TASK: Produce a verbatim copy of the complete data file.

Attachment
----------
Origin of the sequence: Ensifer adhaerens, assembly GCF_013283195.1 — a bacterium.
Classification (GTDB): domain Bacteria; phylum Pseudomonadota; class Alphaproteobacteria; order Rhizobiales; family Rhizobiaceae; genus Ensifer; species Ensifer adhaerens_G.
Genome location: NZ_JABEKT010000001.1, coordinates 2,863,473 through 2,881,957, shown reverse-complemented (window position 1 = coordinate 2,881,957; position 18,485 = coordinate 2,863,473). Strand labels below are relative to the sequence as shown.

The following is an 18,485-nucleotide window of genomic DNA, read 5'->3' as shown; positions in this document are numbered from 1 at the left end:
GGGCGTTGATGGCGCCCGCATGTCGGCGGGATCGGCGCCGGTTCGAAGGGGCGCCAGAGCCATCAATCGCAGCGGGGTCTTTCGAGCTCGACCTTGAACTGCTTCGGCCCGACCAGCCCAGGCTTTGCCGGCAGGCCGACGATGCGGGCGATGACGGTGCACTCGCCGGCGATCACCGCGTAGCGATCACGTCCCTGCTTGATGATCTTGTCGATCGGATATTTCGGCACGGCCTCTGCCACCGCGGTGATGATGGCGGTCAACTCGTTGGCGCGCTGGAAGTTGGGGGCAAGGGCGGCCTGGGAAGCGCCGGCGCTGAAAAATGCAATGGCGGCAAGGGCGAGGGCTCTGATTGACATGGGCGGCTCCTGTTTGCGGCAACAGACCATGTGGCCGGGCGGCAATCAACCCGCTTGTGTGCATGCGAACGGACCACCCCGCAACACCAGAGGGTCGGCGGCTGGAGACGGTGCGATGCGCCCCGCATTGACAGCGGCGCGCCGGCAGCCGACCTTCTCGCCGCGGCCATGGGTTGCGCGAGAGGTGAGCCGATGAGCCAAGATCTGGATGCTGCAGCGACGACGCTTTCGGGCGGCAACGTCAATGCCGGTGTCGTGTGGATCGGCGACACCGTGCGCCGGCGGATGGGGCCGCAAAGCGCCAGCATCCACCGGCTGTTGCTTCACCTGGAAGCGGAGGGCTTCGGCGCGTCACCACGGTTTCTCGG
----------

Origin of the sequence: Ensifer adhaerens, assembly GCF_013283195.1 — a bacterium.
Classification (GTDB): domain Bacteria; phylum Pseudomonadota; class Alphaproteobacteria; order Rhizobiales; family Rhizobiaceae; genus Ensifer; species Ensifer adhaerens_G.
Genome location: NZ_JABEKT010000001.1, coordinates 2,863,473 through 2,881,957, shown reverse-complemented (window position 1 = coordinate 2,881,957; position 18,485 = coordinate 2,863,473). Strand labels below are relative to the sequence as shown.

The following is an 18,485-nucleotide window of genomic DNA, read 5'->3' as shown; positions in this document are numbered from 1 at the left end:
GGGCGTTGATGGCGCCCGCATGTCGGCGGGATCGGCGCCGGTTCGAAGGGGCGCCAGAGCCATCAATCGCAGCGGGGTCTTTCGAGCTCGACCTTGAACTGCTTCGGCCCGACCAGCCCAGGCTTTGCCGGCAGGCCGACGATGCGGGCGATGACGGTGCACTCGCCGGCGATCACCGCGTAGCGATCACGTCCCTGCTTGATGATCTTGTCGATCGGATATTTCGGCACGGCCTCTGCCACCGCGGTGATGATGGCGGTCAACTCGTTGGCGCGCTGGAAGTTGGGGGCAAGGGCGGCCTGGGAAGCGCCGGCGCTGAAAAATGCAATGGCGGCAAGGGCGAGGGCTCTGATTGACATGGGCGGCTCCTGTTTGCGGCAACAGACCATGTGGCCGGGCGGCAATCAACCCGCTTGTGTGCATGCGAACGGACCACCCCGCAACACCAGAGGGTCGGCGGCTGGAGACGGTGCGATGCGCCCCGCATTGACAGCGGCGCGCCGGCAGCCGACCTTCTCGCCGCGGCCATGGGTTGCGCGAGAGGTGAGCCGATGAGCCAAGATCTGGATGCTGCAGCGACGACGCTTTCGGGCGGCAACGTCAATGCCGGTGTCGTGTGGATCGGCGACACCGTGCGCCGGCGGATGGGGCCGCAAAGCGCCAGCATCCACCGGCTGTTGCTTCACCTGGAAGCGGAGGGCTTCGGCGCGTCACCACGGTTTCTCGG